I’ll be the first to admit that I could use some help navigating the hot mess that is the pandemic decision-making process. I have tween and teen sons, both of whom thrive on team sports for physical activity. Like most kids, the more they move, the better their mood, attitude, and general mental health. They are not elite athletes; just kids who like to play games and sports with their friends.
But they are not self-directed when it comes to physical activity. They don’t just go out for a jog around the neighborhood; they need team activities with their friends and peers to be motivated.
Enter: summer sports.
According to a press release issued by National Athletic Trainers’ Association (NATA), “Market research, initiated by [NATA, American Academic of Pediatrics (AAP), and American Medical Society(AMS)], with more than 1,500 parent respondents, found that almost 70% had youth athletes that were already playing or intended to let their child participate fully as soon as sports return.”
My older son plays baseball, which naturally has a whole lot of social distancing. It’s also safer because the sport is played outside, and face coverings are pretty easy to use.
But even with those precautions, we needed to be vigilant about safety – and it was hard. Now that summer is winding down (which means fewer outdoor sports) and some schools are looking to start up their sports teams, the issue is as confusing as ever.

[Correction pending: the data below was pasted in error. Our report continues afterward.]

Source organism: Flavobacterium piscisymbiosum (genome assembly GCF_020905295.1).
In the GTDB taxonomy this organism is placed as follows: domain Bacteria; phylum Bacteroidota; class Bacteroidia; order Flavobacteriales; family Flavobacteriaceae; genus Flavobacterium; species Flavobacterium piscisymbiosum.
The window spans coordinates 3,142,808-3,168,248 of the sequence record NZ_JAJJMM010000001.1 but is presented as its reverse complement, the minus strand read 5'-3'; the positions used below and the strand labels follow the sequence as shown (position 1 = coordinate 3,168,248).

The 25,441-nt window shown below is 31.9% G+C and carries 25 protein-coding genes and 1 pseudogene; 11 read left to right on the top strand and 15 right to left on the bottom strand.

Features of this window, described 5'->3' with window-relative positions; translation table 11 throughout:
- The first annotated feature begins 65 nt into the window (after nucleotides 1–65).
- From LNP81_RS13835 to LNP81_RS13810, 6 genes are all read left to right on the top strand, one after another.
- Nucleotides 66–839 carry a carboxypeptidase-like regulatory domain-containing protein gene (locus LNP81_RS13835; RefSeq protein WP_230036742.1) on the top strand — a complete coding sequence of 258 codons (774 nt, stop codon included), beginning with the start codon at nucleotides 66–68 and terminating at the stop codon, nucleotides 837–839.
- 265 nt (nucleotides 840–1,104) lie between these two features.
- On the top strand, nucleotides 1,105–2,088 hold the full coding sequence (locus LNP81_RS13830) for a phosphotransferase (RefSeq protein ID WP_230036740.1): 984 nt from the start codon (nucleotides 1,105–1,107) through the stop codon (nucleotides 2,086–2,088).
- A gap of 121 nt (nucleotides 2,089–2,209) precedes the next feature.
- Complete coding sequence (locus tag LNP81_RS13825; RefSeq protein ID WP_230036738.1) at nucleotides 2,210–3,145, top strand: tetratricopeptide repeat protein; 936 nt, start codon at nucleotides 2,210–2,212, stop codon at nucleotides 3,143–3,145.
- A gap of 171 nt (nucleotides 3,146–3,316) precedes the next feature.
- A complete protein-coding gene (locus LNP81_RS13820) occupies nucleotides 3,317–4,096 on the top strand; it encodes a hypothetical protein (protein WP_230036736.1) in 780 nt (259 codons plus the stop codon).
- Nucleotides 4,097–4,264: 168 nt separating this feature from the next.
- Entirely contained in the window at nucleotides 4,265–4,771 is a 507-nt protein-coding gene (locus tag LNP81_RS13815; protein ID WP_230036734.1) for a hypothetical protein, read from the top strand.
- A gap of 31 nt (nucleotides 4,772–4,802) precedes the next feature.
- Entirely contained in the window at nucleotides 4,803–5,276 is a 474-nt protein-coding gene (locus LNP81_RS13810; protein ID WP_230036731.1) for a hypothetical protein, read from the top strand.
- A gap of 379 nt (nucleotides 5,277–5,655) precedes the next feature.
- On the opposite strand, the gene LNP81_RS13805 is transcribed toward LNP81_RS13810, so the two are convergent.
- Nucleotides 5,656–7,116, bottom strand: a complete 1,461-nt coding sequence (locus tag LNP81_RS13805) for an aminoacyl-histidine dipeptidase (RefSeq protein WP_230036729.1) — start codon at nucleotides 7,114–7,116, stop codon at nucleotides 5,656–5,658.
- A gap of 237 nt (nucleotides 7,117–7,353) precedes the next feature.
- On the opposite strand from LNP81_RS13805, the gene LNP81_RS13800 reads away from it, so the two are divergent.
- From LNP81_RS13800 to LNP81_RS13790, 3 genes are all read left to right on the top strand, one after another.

“More than 96% of respondents desired additional information and guidance on how to return to sports and engage their youth athletes in sports as safely as possible during the pandemic,” NATA reported.
I’ve said it before, and I’ll say it again: I sure do wish I could have Dr. Fauci on speed-dial to guide me through my daily activities and questions.
But I don’t. And you don’t either.
To help parents navigate these tough decisions, NATA recently partnered with AAP and AMS to share information on youth sport safety during the pandemic.
“This partnership is an extension of the natural collaboration that athletic trainers have with sports medicine physicians and pediatricians for the greater good of the patient,” said NATA President, Tory Lindley, MA, ATC.
Together, the three groups created a virtual series to “help families make smarter, more informed decisions and to share the various ways parents can partner with their local sports organizations to reduce the spread of COVID-19 when kids are playing sports.” They also created three parent-focused resources: Understanding Risk Related to COVID-19 and Sports, Safety Checklist for Sports Participation during COVID-19 and Cloth Face Coverings in Youth Sport.
Much of their advice confirms the widespread public health guidelines, such as social distancing, face coverings and proper hygiene, but they also provided the following guidance for parents before letting a child participate in youth sports:
– Ensure sports and recreation activities are approved by state and local governments.
– Understand the new safety rules and expectations.
– Have own face covering, hand sanitizer, towel, water bottle and tissue with name on it.
– Ensure the athlete’s sports physical is current.
– Ensure guidelines also address social distancing, safe use of equipment, hygiene practices, behaviors to avoid and ongoing communication with coaches and sports medicine teams including athletic trainers.
Admittedly, many parents, myself included, want more details. We want specific, concrete steps to take, and clear guidelines to follow. We want to minimize the guesswork involved. This is where the virtual series comes in.